The Evangelii Gaudium Centre (CEG) has opened the inscriptions for the Training Course for Synodality, a concrete contribution to respond to the Church’s call to walk together.

The Evangelii Gaudium Centre (CEG) which is linked to the Sophia University Institute, is offering a Synodal Training Course which will begin in 2023. It is a course which has been developed in collaboration with the General Secretariat of the Synod and with other training centres and academic institutes in Italy and beyond. But why talk about synodality? Prof. Vincenzo di Pilato, Professor of Fundamental Theology at the Pugliese Theological Faculty in Italy and coordinator of the CEG, explains:

Prof. Vincenzo di Pilato

On 16th October, Pope Francis announced his decision to hold the XVI Ordinary General Assembly of the Synod of Bishops in two sessions. The press release states, “This decision stems from the desire that because of the breadth and importance of the theme of the Synodal Church, it should be the subject of prolonged discernment not only by the members of the Synodal Assembly, but by the whole Church”. This is the challenge to which the course endeavours to respond: to combine walking ‘together’ with ‘all’ walking, as best as possible. We are experiencing this at the level of dioceses, parishes, movements, congregations, everywhere: synodality without life in the Spirit is reduced to outmoded and inconclusive assemblyism. We need ‘houses and schools of communion’, but also ‘gyms of synodality’ in which to learn to listen to and follow the Holy Spirit. Easier said than done! The course would like to be at the service of this other challenge: to bring spiritual experience and theological and human sciences together. This is the desire of the Pontifical Dicasteries, in particular those engaged in formation. On various occasions they have proposed courses of this kind, open to all vocations. The General Secretariat of the Synod itself was particularly involved in the initiative. In fact, we have the honour that Cardinal Secretary Mario Grech will open the Course on 17th January, 2023.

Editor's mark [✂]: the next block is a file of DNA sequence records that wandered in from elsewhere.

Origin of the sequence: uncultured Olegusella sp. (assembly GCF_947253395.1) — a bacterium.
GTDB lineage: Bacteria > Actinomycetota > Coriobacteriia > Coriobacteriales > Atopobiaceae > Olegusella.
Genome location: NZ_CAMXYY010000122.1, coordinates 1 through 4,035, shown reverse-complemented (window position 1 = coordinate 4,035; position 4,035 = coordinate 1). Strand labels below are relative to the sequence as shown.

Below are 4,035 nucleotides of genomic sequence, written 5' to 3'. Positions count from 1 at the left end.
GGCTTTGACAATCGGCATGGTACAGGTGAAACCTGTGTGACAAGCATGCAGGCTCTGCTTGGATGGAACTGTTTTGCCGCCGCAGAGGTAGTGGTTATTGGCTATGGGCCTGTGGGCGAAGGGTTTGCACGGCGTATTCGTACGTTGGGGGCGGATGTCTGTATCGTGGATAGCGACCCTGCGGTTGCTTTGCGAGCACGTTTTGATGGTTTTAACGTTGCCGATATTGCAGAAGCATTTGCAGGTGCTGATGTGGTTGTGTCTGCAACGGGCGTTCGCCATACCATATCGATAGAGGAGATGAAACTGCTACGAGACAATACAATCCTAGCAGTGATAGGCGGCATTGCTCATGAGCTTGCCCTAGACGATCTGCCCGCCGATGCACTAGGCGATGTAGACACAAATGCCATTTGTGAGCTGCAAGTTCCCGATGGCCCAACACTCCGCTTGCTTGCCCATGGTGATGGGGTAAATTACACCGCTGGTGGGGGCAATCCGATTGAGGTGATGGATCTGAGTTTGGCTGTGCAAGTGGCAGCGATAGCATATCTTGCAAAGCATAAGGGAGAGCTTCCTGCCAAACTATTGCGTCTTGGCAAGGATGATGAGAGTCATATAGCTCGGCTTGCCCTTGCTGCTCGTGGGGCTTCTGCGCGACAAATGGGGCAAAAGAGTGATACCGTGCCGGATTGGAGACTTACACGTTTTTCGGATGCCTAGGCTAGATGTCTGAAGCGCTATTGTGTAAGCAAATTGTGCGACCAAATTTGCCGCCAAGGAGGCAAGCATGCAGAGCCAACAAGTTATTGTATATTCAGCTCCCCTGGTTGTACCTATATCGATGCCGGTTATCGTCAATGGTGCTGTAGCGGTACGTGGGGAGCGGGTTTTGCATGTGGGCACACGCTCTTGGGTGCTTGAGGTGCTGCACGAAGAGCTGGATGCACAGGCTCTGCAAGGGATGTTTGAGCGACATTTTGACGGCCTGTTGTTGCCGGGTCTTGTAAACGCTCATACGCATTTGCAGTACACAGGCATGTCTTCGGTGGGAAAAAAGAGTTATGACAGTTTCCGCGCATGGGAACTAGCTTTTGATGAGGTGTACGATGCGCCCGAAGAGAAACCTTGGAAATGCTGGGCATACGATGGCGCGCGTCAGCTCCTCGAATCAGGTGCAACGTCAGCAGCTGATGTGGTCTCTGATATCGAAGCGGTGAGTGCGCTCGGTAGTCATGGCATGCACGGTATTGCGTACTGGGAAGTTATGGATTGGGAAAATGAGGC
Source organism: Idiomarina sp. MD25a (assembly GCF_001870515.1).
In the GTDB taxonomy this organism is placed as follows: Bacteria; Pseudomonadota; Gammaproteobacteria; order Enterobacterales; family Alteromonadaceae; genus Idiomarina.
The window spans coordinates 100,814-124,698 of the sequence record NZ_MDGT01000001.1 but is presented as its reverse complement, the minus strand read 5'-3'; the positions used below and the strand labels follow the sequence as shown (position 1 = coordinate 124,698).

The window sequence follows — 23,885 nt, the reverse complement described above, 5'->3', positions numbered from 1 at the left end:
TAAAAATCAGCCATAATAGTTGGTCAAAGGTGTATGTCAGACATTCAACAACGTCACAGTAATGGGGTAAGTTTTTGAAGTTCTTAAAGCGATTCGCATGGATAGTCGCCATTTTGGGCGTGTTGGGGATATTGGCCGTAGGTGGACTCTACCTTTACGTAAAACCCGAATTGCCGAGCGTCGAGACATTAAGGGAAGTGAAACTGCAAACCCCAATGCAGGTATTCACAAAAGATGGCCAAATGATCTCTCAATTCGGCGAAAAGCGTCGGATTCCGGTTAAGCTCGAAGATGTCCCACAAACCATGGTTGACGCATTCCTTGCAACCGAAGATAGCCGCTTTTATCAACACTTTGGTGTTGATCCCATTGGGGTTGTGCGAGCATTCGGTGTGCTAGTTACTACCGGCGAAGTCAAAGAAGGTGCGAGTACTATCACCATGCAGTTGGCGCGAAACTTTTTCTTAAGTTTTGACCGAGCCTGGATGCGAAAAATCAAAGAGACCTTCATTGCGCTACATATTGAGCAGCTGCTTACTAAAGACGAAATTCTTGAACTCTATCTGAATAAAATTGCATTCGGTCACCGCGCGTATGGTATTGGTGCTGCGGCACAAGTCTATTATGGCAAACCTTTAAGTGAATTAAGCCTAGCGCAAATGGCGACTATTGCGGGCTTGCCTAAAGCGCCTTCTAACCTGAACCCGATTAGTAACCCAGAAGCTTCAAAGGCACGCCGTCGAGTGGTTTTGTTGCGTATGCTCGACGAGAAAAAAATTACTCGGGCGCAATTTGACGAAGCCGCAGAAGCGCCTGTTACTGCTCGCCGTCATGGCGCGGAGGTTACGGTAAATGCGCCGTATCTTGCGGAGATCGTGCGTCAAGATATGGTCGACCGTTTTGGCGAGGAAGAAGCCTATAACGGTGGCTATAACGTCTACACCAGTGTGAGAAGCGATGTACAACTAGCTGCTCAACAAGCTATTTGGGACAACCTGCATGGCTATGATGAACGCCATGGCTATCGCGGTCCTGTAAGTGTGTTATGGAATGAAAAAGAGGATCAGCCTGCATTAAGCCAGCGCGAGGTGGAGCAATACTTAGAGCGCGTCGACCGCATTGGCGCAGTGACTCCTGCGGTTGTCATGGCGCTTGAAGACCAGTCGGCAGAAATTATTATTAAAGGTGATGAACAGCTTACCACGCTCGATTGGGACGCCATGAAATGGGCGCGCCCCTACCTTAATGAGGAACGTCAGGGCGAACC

Professor, how will this course take place and to whom is it addressed?

The course will take place over three years. There will be 4 sessions each year (3 academic modules and a residential meeting). They will deal with issues linked to the ongoing synodal process. You can sign up for the whole year or for a single module. The official language will be Italian, but there will be simultaneous translations into Spanish, Portuguese and English. It is a course for all members of the People of God, from bishops to pastoral workers, from priests to nuns, from seminarians to lay people. For this year, we will keep the course online. Where possible, we recommend participating in groups from the same community, parish or diocese so as to make the course a real “gym of synodality”. Two or more participants, who will be able to dialogue with each other in a synodal style, will become “multipliers” of the course, or of its main themes, in the community to which they belong.

During a meeting with the various ecclesial realities linked to the Focolare Movement, the Co-President, Jesús Morán, spoke about the spirituality of communion (citing the Novo Millennium Ineunte of Saint John Paul II) and synodality as two distinct moments which are however linked to each other,. Can you elaborate on this concept?